According to recent research, 58 per cent of the UK’s adult population have not yet written a Will*. By not doing so, these people are potentially leaving their assets according to the law, and not according to their wishes.

The reports published from unveiled that 65 per cent of those aged 40 to 49, have not made a Will. This figure increased to a staggering 76 per cent for those between the ages of 30 to 39.

This may be due to a variety of reasons, such as people feeling it is not important and also not wanting to think about what might happen if they passed away. However, the main reason is likely to be that people presume that in the event of their death their entire estate will pass to their spouse or their children whether they have a Will or not. Unfortunately this is not the case.

If you were to die without a Will you would be said to have died “intestate”. What this means is that your estate will be distributed according to the rules of intestacy and unlike popular beliefs, this does not mean the whole estate passes to your spouse.

The rules of intestacy are quite extensive and depend on various factors such as whether you are married and also whether you have children. For example, if you are married with children the first £250,000 of your estate will pass straight to your spouse or civil partner, plus half of the remainder.  The remaining amount will go to your children.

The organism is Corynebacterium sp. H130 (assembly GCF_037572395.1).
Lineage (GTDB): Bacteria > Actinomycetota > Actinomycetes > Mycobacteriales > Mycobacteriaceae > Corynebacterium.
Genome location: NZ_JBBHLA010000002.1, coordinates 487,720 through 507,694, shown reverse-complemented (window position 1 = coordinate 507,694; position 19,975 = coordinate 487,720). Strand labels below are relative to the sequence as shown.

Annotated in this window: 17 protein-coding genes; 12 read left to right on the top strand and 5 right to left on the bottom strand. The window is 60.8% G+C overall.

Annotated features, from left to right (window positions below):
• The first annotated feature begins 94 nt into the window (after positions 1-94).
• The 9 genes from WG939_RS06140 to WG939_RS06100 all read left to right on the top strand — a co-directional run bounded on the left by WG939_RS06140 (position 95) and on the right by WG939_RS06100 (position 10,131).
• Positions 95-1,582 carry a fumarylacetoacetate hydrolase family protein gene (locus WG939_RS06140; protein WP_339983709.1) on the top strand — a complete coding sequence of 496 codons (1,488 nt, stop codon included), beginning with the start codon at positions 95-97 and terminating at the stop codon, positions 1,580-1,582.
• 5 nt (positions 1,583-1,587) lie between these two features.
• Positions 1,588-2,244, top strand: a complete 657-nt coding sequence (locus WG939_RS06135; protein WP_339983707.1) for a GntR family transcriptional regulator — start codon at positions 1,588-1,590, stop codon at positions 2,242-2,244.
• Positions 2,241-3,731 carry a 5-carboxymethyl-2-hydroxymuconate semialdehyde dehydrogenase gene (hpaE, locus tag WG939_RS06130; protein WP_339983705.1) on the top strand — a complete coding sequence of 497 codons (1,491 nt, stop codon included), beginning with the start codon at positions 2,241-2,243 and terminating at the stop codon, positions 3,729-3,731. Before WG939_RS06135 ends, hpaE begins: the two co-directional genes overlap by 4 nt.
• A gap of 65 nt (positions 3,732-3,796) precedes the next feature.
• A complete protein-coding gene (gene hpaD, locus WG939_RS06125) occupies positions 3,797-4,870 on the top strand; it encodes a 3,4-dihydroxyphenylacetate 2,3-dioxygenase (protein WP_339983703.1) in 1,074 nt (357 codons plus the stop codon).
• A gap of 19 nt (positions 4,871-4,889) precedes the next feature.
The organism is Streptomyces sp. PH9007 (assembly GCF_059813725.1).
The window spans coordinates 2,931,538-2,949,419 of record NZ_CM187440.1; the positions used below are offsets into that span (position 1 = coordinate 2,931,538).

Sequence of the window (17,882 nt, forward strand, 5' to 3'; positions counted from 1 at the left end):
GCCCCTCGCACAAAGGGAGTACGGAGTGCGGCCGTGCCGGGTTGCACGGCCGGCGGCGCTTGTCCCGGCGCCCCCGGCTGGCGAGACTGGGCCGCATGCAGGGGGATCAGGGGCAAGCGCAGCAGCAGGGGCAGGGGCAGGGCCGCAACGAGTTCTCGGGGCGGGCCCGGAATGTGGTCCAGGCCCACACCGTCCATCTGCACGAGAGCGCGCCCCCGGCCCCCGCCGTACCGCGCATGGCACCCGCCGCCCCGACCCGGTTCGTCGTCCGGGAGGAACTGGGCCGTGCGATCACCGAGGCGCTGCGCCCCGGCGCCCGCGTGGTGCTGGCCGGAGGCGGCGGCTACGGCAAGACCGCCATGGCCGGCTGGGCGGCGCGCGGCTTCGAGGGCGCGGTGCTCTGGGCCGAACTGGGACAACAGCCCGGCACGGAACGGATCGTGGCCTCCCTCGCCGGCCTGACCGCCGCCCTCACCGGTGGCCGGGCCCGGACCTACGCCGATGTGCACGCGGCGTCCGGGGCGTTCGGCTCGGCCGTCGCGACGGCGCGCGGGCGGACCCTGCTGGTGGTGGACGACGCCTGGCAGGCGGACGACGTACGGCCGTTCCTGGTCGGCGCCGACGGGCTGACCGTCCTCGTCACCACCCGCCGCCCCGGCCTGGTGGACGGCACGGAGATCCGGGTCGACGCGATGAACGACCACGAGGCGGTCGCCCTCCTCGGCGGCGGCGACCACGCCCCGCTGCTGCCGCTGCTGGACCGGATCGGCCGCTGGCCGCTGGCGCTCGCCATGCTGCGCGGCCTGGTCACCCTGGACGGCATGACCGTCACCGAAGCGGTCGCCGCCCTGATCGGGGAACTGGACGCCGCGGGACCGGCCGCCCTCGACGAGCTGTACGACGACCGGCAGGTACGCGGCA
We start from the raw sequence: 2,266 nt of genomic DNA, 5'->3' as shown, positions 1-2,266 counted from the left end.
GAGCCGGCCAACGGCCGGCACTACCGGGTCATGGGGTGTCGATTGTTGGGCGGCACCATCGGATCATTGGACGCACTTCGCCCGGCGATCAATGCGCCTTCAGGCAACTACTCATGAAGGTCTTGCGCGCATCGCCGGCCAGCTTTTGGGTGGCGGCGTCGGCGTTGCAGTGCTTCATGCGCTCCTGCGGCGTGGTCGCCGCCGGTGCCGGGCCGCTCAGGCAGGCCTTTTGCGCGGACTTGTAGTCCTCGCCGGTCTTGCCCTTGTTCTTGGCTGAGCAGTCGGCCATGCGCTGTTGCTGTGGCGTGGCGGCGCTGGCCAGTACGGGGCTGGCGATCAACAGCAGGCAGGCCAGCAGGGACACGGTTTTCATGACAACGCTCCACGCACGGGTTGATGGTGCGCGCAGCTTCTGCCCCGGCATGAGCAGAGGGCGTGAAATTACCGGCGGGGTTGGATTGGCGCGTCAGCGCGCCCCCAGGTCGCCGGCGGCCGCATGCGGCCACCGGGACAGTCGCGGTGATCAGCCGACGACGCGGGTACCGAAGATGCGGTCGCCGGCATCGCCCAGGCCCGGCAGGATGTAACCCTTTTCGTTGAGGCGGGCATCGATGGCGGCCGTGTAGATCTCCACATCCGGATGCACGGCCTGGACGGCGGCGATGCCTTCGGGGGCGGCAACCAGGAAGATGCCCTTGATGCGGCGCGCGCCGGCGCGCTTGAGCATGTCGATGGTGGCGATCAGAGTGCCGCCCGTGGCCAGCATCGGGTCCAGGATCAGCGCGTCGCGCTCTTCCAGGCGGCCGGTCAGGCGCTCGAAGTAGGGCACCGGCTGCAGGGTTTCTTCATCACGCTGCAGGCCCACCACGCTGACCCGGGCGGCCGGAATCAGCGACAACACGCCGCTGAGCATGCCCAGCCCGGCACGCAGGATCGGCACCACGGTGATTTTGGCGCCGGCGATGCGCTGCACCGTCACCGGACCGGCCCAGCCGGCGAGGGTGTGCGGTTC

On your spouse’s death the remaining value of the estate will be passed to your children.

However, if you are not married, have no children and your parents have previously passed away then your estate in its entirety will pass to your brothers and sisters if you have any.

These are just two examples of the rules of intestacy and both are very different. It is unlikely that the rules of intestacy will provide the distribution of your estate that you are happy with and this is one of the reasons why a Will is so important.

Although it is possible to write a Will by yourself it is always recommended that qualified advice is sought to ensure that your Will is valid and it is put into safe keeping so people know where to find it quickly.

In conjunction with having a Will, Inheritance Tax Planning can also help pass on assets to your chosen beneficiaries. This becomes relevant where an individual’s estate exceeds the ‘nil rate band’ and can include a number of measures such as the use of Trusts, but also more simply by making use of gift allowances.  

A Wealth Planner will be able to discuss with you the implications of Inheritance Tax and how best to reduce the amount that will need to be paid to HMRC in the event of your death. The current Inheritance Tax (IHT) threshold (or nil rate band) is £325,000, meaning that if the value of the deceased’s estate – including any assets held in trust and gifts made within seven years of death – is more than this, IHT will be due at 40% on the amount above. Another important ‘nil rate band’ was introduced earlier this year, and applies when property is passed on death to direct descendants such as children or grandchildren.

If you would like to seek advice about how to ensure that your chosen beneficiaries are the ones who benefit after your death, please say hello, we’d love to help.

The Financial Conduct Authority does not regulate will writing, taxation or trust advice.

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